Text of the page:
Conquest and Resistance in the Ethiopian Empire, 1880 -1974: The Case of the Arsi Oromo (African Social Studies, 32)

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This work examines the philosophical origins of Oromo egalitarian and democratic thoughts and practice, the Gadaa-Qaalluu system, kinship organization, the introduction and spread of Islam and the consequent socio-cultural change. It sheds light on the advent of the Ethiopian empire under Menelik II, its conquests and Arsi Oromo fierce resistance (1880-1900), the nature and legacy of Ethiopian imperial polity, centre-periphery relations, feudal political economy and its impacts on the newly conquered regions with a focus on Arsi Oromo country. The book also analyzes the root causes of the national political crisis including, but not limited to, the attempts at transforming the empire-state to a nation-state around a single culture, contested definition of national identity and state legitimacy, grievance narratives, uprisings, the birth and development of competing nationalisms as well as the limitations of the current ethnic federalism to address the national question in Ethiopia.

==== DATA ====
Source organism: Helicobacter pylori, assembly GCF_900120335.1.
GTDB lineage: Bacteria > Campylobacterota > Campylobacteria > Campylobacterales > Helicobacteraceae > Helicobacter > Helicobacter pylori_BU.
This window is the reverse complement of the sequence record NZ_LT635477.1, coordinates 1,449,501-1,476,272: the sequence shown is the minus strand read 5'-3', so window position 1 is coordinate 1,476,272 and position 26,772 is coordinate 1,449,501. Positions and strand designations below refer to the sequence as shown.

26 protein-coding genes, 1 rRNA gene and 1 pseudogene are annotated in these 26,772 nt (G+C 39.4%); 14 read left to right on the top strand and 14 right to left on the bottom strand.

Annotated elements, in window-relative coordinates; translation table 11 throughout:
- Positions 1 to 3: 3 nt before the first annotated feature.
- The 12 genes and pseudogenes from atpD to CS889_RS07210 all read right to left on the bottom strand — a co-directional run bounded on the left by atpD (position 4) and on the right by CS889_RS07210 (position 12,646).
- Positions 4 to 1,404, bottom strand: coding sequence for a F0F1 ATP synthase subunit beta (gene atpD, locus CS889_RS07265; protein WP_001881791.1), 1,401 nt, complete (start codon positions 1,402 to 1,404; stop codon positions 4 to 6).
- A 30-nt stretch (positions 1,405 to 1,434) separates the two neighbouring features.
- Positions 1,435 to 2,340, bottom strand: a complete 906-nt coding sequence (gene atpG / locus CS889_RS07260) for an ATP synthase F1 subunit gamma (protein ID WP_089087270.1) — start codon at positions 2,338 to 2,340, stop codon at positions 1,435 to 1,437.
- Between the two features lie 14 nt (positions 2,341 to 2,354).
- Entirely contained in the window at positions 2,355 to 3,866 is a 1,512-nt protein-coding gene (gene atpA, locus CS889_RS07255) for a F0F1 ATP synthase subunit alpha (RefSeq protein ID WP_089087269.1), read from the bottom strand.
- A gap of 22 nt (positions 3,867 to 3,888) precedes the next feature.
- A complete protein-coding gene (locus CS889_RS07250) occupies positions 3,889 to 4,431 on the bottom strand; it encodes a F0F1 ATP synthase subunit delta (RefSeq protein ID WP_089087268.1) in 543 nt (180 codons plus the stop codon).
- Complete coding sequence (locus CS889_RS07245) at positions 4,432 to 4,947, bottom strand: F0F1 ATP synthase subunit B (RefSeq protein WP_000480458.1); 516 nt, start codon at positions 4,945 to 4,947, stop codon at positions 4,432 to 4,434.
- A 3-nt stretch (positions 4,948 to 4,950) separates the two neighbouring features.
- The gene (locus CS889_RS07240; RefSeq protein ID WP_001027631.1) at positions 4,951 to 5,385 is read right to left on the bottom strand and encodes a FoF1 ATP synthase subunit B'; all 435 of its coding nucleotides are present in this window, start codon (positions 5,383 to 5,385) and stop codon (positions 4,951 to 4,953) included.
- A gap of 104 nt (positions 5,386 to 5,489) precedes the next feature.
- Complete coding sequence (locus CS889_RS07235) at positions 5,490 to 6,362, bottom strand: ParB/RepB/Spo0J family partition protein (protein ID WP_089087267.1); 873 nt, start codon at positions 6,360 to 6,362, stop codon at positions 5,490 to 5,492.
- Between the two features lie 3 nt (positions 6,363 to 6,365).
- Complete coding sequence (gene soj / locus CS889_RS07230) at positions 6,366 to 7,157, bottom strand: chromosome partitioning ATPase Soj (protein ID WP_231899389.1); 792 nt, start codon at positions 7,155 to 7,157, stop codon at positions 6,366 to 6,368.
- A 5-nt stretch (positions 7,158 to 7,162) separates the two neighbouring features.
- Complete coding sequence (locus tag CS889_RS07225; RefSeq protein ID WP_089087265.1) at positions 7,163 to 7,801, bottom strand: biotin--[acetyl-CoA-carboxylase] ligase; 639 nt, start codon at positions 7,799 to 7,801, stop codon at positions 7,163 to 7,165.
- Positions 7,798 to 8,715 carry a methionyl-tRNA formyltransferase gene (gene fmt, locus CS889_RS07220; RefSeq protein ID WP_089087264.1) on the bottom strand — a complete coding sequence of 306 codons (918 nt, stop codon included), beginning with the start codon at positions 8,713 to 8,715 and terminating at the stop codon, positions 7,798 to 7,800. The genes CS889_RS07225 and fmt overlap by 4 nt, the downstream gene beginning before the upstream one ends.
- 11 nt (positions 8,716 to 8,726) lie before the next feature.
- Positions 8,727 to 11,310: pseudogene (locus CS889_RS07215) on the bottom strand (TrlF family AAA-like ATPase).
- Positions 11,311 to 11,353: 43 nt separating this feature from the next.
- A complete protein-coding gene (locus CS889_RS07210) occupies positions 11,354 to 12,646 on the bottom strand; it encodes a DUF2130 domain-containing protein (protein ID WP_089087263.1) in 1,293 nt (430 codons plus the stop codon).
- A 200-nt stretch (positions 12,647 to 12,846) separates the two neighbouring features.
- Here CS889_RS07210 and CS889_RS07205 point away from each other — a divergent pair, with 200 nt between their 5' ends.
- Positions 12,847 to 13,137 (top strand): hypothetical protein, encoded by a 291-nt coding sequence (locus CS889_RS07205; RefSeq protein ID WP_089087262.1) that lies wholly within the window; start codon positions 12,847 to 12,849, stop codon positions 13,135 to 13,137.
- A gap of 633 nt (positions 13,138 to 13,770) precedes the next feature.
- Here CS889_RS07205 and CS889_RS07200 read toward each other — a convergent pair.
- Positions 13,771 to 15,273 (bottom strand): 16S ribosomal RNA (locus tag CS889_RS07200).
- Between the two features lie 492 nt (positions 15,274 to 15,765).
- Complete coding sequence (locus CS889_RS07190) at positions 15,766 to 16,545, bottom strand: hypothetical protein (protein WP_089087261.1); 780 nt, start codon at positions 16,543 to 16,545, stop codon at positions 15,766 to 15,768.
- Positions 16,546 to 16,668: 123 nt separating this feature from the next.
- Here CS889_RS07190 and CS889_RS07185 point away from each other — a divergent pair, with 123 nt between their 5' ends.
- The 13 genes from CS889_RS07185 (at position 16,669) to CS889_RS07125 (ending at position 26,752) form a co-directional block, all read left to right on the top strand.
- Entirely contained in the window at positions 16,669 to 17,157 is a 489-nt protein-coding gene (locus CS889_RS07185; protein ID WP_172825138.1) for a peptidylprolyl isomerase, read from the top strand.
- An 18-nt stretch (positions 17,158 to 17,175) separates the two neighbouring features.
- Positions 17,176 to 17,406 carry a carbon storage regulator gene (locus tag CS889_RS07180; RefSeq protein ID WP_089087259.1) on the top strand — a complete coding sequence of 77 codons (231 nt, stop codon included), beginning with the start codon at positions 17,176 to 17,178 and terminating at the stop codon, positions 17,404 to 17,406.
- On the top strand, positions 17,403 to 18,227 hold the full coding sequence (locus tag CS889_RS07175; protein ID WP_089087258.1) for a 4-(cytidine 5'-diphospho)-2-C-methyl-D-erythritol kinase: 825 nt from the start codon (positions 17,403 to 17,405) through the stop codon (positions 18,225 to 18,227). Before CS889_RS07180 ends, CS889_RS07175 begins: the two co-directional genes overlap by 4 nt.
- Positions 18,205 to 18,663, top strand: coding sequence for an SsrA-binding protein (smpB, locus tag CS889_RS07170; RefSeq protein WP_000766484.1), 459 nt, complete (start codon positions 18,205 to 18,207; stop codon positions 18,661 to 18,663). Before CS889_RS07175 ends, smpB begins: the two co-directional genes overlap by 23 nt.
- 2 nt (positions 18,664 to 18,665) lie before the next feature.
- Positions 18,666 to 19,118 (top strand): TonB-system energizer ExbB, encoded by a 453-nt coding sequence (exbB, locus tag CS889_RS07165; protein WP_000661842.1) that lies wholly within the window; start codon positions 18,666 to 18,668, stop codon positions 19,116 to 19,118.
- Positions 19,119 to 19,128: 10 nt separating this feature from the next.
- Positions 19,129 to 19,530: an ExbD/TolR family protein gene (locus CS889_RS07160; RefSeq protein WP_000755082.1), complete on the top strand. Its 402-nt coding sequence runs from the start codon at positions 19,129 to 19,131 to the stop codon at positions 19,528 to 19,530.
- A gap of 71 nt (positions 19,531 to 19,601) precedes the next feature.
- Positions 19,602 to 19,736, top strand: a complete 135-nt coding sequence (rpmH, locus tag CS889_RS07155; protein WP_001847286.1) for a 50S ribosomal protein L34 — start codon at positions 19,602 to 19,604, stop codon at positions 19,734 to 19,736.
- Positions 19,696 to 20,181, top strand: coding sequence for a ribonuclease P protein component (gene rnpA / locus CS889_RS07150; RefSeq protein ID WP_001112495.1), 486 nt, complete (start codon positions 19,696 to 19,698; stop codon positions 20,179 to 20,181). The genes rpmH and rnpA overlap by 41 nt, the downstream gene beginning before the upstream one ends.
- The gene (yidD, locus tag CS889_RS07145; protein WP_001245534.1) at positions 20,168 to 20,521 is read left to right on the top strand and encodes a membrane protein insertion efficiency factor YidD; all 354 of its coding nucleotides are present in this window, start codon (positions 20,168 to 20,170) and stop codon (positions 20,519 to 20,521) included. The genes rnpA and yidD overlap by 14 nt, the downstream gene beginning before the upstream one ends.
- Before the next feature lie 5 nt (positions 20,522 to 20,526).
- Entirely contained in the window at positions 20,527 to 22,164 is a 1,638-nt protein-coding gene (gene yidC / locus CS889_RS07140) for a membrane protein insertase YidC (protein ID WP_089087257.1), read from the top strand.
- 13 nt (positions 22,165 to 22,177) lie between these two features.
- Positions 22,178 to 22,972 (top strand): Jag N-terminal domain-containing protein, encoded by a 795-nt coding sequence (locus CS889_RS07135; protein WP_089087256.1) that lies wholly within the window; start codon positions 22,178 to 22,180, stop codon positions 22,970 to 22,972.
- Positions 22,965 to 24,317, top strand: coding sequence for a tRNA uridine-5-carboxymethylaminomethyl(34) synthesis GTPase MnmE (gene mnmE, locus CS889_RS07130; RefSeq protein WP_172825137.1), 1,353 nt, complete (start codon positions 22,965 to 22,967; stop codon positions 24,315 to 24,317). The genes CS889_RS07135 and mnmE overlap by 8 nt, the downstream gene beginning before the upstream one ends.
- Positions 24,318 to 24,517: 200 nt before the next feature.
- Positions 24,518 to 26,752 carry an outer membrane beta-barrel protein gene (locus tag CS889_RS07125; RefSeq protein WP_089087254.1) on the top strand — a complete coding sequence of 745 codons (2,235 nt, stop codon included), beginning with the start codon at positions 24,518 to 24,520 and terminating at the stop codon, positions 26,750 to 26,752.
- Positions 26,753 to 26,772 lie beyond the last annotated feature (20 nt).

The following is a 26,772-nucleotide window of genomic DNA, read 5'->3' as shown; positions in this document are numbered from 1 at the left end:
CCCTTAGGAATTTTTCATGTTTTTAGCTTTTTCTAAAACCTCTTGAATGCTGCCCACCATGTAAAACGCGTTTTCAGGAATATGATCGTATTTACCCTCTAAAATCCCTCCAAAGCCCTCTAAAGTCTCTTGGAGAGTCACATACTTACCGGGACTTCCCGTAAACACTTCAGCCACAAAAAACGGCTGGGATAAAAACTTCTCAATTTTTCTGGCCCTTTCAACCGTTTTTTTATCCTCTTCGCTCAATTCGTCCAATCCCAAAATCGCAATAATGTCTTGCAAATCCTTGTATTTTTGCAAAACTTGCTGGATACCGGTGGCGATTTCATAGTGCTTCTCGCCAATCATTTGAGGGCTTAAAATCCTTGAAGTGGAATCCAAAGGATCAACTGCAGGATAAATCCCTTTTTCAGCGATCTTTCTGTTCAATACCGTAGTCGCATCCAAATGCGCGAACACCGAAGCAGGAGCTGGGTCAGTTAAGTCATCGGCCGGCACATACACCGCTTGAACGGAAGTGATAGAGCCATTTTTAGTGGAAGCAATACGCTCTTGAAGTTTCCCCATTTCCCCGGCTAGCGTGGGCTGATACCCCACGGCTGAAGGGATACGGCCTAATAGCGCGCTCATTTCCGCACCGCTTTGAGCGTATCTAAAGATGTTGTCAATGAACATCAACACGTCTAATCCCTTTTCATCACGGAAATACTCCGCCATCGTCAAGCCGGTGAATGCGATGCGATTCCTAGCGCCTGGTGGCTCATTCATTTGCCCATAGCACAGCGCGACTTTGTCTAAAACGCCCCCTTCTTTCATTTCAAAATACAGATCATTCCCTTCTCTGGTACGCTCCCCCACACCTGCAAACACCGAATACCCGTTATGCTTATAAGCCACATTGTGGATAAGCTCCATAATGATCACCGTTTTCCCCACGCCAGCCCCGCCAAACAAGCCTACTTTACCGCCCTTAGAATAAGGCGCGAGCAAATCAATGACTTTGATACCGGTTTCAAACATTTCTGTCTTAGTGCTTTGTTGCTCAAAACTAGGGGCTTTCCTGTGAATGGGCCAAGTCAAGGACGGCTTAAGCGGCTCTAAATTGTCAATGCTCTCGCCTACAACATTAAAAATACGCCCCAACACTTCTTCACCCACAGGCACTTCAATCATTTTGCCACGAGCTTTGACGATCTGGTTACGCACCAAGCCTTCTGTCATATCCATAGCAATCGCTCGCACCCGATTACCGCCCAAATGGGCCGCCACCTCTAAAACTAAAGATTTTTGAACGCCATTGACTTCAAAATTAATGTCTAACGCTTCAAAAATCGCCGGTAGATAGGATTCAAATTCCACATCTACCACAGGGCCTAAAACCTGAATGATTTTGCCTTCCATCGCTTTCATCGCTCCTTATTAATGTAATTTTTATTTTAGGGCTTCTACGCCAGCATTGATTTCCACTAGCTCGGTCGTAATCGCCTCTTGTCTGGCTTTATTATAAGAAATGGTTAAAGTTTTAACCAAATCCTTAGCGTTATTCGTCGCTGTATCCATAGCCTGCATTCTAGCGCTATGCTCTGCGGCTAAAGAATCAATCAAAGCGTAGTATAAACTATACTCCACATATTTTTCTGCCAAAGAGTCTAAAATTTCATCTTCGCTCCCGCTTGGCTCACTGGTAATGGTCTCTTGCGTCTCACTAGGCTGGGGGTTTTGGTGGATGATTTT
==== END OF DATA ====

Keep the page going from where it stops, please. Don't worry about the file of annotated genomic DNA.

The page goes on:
Abbas H. Gnamo, B.A (Addis Ababa University), M.A, Ph.D. & DEA (Paris University I, Panthéon-Sorbonne), has authored a monograph, and many articles on Ethiopia and the Oromo as well as chapters in books on the Rwandan Genocide (1999 & 2006). He began his career at Addis Ababa University, Institute of Ethiopian Studies and has been affiliated with several research centres in Canada. He has taught at some major Canadian universities including Ryerson, York and the University of Toronto

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